Tuesday, October 03, 2006

Another flash in the PAN

Nokia announced today a new short-range wireless technology called Wibree that is similar to Bluetooth but uses a fraction of the power. Nokia says it is aimed at connecting PCs and phones to watches, toys and other low-cost gadgets that run on button cells.

It’s getting crowded in the personal area network with Bluetooth, various flavors of ultrawideband including wireless USB pushed hard by Intel, near-field communications pushed hard by Philips, peer-to-peer and mesh variations of Wi-Fi and combinations like Bluetooth over UWB. Dell has been calling for a shakeout in the PAN for sometime now, calling the sector "a mess."

I have been saying since late 2004 there are too many radios trying to crowd into the phone from Bluetooth to RFID and Zigbee. It's ironic then that handset giant Nokia launches one more. The fact that Intel and Microsoft are not part of Wibree indicates it may be hard getting support for it built into the PC.

No doubt wireless is the long-term future of communications. And clearly the short term future is all about further fragmentation and consolidation of the technologies. Let the accordion play!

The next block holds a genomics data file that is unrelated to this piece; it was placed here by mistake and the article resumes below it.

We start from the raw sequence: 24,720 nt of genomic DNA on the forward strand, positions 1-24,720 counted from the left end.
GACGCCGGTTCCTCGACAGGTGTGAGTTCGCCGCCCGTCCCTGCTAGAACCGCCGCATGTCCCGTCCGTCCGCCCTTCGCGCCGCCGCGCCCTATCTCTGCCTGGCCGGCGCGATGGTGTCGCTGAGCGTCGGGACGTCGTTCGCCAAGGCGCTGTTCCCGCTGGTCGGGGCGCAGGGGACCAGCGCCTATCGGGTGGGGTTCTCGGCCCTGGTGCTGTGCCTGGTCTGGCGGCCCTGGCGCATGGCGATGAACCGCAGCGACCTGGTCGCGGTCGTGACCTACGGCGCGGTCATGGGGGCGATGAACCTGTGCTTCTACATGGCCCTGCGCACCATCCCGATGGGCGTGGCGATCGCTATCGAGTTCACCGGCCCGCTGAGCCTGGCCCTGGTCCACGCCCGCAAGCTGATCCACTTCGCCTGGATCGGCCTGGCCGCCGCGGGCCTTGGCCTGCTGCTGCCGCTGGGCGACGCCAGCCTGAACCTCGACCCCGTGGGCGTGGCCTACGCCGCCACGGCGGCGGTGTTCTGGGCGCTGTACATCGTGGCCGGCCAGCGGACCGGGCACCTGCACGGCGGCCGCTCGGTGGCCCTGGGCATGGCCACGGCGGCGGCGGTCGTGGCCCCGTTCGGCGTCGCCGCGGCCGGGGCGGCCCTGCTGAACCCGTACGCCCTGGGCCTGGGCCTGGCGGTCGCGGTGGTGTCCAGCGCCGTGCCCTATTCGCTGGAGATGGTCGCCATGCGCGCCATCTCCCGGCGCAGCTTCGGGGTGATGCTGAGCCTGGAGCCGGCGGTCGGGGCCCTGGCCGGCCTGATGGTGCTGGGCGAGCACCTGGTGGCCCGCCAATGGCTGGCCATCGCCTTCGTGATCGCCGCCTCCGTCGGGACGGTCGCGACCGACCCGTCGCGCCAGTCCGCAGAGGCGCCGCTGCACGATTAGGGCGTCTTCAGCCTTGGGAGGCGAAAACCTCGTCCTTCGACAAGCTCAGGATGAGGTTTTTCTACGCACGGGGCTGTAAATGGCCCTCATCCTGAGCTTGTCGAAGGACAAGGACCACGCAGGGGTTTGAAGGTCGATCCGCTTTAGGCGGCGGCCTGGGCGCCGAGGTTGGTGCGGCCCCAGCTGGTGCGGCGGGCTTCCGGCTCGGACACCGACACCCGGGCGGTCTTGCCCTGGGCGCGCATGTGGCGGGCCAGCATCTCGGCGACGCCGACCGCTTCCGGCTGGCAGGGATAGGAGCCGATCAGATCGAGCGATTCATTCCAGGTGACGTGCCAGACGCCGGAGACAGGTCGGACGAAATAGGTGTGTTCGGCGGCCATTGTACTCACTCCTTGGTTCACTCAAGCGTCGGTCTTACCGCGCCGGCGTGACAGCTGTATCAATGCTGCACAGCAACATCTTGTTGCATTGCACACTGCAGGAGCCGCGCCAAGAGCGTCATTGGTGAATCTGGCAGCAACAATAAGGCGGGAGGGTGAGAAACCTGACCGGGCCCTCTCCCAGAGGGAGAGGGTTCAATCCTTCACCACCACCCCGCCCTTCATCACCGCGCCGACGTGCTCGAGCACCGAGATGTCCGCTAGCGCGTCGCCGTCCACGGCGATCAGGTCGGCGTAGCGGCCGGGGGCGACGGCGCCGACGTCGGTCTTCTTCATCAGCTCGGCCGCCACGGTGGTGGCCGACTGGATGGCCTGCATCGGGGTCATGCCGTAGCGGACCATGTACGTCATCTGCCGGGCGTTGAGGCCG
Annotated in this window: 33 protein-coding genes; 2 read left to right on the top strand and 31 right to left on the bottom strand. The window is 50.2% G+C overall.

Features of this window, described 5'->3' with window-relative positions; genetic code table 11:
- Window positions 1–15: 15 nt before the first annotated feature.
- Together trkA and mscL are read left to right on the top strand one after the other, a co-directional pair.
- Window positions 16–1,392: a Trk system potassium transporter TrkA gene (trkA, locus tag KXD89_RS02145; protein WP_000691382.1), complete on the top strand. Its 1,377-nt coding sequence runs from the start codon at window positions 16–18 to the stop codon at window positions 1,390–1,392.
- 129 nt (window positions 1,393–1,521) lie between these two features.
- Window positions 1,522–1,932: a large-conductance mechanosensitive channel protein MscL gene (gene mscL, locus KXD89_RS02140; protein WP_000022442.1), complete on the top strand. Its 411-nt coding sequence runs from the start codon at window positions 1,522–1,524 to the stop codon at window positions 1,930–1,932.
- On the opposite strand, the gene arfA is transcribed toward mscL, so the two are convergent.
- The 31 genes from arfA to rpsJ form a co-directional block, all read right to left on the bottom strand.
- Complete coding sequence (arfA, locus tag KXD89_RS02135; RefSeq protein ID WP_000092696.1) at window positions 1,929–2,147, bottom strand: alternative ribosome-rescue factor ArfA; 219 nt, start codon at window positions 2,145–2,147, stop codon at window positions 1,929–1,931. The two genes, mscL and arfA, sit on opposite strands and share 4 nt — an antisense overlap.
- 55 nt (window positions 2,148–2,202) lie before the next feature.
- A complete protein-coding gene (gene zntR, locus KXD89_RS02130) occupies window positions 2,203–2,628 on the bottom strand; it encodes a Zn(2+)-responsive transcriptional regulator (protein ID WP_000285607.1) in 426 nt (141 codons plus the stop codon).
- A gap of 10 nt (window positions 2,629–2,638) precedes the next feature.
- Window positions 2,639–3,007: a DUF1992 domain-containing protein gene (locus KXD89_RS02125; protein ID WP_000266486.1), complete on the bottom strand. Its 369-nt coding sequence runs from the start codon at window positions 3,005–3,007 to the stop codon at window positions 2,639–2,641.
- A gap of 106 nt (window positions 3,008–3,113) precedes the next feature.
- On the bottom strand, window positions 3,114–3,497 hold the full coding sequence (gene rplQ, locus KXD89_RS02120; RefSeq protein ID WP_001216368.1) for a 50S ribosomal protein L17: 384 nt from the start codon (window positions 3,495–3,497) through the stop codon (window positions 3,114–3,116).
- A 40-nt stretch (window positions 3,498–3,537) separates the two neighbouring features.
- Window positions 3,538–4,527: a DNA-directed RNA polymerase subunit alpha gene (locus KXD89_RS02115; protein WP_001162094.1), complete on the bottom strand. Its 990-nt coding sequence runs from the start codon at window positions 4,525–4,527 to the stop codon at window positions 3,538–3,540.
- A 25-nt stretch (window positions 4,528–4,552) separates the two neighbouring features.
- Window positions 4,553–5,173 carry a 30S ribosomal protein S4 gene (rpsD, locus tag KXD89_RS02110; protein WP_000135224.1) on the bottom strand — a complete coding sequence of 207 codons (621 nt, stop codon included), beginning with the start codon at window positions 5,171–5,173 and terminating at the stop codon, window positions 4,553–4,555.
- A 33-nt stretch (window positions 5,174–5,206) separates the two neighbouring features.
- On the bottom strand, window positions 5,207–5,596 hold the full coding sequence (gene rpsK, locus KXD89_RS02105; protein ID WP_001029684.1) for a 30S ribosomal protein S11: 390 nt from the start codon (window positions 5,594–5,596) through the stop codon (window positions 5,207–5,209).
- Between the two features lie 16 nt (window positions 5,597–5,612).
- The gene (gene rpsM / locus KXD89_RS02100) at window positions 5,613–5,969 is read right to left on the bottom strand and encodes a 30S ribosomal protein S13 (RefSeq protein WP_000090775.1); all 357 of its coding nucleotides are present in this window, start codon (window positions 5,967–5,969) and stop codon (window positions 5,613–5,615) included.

PS: You can go to eet.com and search for "PAN" to find some stories with good perspective on these issues--rbm

1 comment:

John Barr said...

The winner in the PAN space is definitely Bluetooth (rtm) wireless technology. As some of the stand-alone or single purpose solutions like NFC, Wibree, UWB and others are folded into the Bluetooth wireless technology family, the Bluetooth wireless experience will just get better. Instead of figuring out how to accommodate multiple radio technologies, companies want to have one PAN environment, Bluetooth wireless technology, that can transparently use and integrate new radio advances. Hard to compete with a solution that has close to 1B devices deployed with over 10M more each week. When Bluetooth wireless technology just comes with UWB or something like Wibree integrated, why would anyone want to create a separate ecosystem?